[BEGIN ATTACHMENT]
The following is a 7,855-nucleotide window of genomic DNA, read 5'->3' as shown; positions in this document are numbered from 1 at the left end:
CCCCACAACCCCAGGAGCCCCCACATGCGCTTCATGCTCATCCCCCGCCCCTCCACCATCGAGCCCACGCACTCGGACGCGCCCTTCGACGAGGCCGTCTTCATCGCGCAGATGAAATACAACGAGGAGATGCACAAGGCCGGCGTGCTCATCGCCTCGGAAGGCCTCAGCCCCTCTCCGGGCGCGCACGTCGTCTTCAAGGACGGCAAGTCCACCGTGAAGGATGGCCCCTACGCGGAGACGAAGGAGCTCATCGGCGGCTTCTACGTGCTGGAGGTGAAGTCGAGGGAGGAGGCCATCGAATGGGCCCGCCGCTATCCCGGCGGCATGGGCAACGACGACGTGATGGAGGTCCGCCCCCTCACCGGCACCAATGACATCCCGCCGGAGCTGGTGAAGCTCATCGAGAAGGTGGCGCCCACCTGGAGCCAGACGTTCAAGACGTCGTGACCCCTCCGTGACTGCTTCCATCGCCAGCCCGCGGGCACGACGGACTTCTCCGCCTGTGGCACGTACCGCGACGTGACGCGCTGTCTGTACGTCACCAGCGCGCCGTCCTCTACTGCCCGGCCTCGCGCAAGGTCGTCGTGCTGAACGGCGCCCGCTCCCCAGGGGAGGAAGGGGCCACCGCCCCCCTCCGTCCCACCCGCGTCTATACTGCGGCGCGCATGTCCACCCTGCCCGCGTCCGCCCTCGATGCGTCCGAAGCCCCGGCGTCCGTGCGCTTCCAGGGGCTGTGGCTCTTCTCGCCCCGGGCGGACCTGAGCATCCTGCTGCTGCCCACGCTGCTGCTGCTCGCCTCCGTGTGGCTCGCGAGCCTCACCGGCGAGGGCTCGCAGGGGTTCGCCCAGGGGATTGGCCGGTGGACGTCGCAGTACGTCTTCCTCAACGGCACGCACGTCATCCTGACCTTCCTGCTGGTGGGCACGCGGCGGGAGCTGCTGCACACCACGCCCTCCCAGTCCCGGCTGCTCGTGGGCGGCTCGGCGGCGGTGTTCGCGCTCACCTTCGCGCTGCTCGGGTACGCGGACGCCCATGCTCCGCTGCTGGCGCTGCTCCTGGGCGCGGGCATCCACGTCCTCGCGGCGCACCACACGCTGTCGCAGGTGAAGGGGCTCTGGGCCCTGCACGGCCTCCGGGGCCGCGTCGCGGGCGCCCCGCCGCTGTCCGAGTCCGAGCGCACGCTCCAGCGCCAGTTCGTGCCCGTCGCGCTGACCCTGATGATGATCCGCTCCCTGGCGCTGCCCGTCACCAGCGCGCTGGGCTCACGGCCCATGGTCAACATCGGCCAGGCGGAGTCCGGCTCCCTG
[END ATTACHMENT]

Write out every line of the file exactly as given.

The following is a 7,855-nucleotide window of genomic DNA, read 5'->3' as shown; positions in this document are numbered from 1 at the left end:
CCCCACAACCCCAGGAGCCCCCACATGCGCTTCATGCTCATCCCCCGCCCCTCCACCATCGAGCCCACGCACTCGGACGCGCCCTTCGACGAGGCCGTCTTCATCGCGCAGATGAAATACAACGAGGAGATGCACAAGGCCGGCGTGCTCATCGCCTCGGAAGGCCTCAGCCCCTCTCCGGGCGCGCACGTCGTCTTCAAGGACGGCAAGTCCACCGTGAAGGATGGCCCCTACGCGGAGACGAAGGAGCTCATCGGCGGCTTCTACGTGCTGGAGGTGAAGTCGAGGGAGGAGGCCATCGAATGGGCCCGCCGCTATCCCGGCGGCATGGGCAACGACGACGTGATGGAGGTCCGCCCCCTCACCGGCACCAATGACATCCCGCCGGAGCTGGTGAAGCTCATCGAGAAGGTGGCGCCCACCTGGAGCCAGACGTTCAAGACGTCGTGACCCCTCCGTGACTGCTTCCATCGCCAGCCCGCGGGCACGACGGACTTCTCCGCCTGTGGCACGTACCGCGACGTGACGCGCTGTCTGTACGTCACCAGCGCGCCGTCCTCTACTGCCCGGCCTCGCGCAAGGTCGTCGTGCTGAACGGCGCCCGCTCCCCAGGGGAGGAAGGGGCCACCGCCCCCCTCCGTCCCACCCGCGTCTATACTGCGGCGCGCATGTCCACCCTGCCCGCGTCCGCCCTCGATGCGTCCGAAGCCCCGGCGTCCGTGCGCTTCCAGGGGCTGTGGCTCTTCTCGCCCCGGGCGGACCTGAGCATCCTGCTGCTGCCCACGCTGCTGCTGCTCGCCTCCGTGTGGCTCGCGAGCCTCACCGGCGAGGGCTCGCAGGGGTTCGCCCAGGGGATTGGCCGGTGGACGTCGCAGTACGTCTTCCTCAACGGCACGCACGTCATCCTGACCTTCCTGCTGGTGGGCACGCGGCGGGAGCTGCTGCACACCACGCCCTCCCAGTCCCGGCTGCTCGTGGGCGGCTCGGCGGCGGTGTTCGCGCTCACCTTCGCGCTGCTCGGGTACGCGGACGCCCATGCTCCGCTGCTGGCGCTGCTCCTGGGCGCGGGCATCCACGTCCTCGCGGCGCACCACACGCTGTCGCAGGTGAAGGGGCTCTGGGCCCTGCACGGCCTCCGGGGCCGCGTCGCGGGCGCCCCGCCGCTGTCCGAGTCCGAGCGCACGCTCCAGCGCCAGTTCGTGCCCGTCGCGCTGACCCTGATGATGATCCGCTCCCTGGCGCTGCCCGTCACCAGCGCGCTGGGCTCACGGCCCATGGTCAACATCGGCCAGGCGGAGTCCGGCTCCCTG